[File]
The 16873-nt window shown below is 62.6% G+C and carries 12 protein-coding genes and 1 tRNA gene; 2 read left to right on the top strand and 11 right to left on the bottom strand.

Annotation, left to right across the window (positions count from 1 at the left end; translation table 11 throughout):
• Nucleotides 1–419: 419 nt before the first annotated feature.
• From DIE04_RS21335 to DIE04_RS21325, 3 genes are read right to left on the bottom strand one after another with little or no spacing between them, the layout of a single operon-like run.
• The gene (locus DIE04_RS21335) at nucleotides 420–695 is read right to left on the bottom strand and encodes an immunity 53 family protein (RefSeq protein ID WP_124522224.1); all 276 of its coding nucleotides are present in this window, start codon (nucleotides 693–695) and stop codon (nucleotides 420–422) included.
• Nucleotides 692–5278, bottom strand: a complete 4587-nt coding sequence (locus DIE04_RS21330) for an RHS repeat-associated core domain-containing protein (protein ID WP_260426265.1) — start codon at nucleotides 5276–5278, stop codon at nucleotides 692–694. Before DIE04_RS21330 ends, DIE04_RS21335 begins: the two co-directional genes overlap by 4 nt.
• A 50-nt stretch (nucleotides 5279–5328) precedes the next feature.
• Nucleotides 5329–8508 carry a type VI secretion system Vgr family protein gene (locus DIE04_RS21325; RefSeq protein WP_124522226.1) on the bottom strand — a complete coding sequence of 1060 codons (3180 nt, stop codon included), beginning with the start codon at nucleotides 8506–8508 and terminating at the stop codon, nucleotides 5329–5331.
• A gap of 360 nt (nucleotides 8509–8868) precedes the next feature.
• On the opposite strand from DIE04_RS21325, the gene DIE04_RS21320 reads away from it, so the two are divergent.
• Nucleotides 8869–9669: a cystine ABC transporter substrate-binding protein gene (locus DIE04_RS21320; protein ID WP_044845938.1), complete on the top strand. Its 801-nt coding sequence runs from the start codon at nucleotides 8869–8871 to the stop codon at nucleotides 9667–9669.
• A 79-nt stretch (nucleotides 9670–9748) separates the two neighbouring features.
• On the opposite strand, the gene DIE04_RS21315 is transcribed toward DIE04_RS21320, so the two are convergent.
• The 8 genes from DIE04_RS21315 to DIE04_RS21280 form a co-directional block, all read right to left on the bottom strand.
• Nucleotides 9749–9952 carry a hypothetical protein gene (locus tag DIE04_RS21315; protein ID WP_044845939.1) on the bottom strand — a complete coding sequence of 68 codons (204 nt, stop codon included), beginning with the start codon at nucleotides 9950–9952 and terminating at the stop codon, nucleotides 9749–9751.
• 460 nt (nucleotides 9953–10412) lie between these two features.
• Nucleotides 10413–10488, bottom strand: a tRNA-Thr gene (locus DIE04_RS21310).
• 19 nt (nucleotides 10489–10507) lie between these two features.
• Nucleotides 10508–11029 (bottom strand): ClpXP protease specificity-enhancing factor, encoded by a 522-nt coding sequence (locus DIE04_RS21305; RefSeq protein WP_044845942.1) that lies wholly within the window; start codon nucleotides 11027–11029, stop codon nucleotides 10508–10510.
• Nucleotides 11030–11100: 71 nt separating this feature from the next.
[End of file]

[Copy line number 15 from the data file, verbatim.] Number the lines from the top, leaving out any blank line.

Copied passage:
• Nucleotides 9749–9952 carry a hypothetical protein gene (locus tag DIE04_RS21315; protein ID WP_044845939.1) on the bottom strand — a complete coding sequence of 68 codons (204 nt, stop codon included), beginning with the start codon at nucleotides 9950–9952 and terminating at the stop codon, nucleotides 9749–9751.